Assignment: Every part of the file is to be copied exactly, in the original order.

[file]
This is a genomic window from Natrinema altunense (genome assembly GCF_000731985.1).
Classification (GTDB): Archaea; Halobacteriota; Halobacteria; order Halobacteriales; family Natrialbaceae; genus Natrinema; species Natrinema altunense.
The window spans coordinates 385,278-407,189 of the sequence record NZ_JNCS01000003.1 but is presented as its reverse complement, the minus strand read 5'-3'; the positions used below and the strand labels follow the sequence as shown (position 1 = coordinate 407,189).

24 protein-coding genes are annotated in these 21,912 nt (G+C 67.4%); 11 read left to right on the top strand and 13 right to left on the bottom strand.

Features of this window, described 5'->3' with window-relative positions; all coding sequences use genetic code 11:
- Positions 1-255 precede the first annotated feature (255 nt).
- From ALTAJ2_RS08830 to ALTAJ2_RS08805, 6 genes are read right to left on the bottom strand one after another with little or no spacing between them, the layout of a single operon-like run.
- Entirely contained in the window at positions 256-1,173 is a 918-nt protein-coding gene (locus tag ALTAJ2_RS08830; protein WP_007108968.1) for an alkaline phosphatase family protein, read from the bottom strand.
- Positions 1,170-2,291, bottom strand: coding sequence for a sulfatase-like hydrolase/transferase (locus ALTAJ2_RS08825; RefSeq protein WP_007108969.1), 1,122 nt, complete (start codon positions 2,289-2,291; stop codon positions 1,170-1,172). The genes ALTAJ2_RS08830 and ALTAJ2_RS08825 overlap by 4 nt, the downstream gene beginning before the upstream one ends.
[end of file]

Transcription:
This is a genomic window from Natrinema altunense (genome assembly GCF_000731985.1).
Classification (GTDB): Archaea; Halobacteriota; Halobacteria; order Halobacteriales; family Natrialbaceae; genus Natrinema; species Natrinema altunense.
The window spans coordinates 385,278-407,189 of the sequence record NZ_JNCS01000003.1 but is presented as its reverse complement, the minus strand read 5'-3'; the positions used below and the strand labels follow the sequence as shown (position 1 = coordinate 407,189).

24 protein-coding genes are annotated in these 21,912 nt (G+C 67.4%); 11 read left to right on the top strand and 13 right to left on the bottom strand.

Features of this window, described 5'->3' with window-relative positions; all coding sequences use genetic code 11:
- Positions 1-255 precede the first annotated feature (255 nt).
- From ALTAJ2_RS08830 to ALTAJ2_RS08805, 6 genes are read right to left on the bottom strand one after another with little or no spacing between them, the layout of a single operon-like run.
- Entirely contained in the window at positions 256-1,173 is a 918-nt protein-coding gene (locus tag ALTAJ2_RS08830; protein WP_007108968.1) for an alkaline phosphatase family protein, read from the bottom strand.
- Positions 1,170-2,291, bottom strand: coding sequence for a sulfatase-like hydrolase/transferase (locus ALTAJ2_RS08825; RefSeq protein WP_007108969.1), 1,122 nt, complete (start codon positions 2,289-2,291; stop codon positions 1,170-1,172). The genes ALTAJ2_RS08830 and ALTAJ2_RS08825 overlap by 4 nt, the downstream gene beginning before the upstream one ends.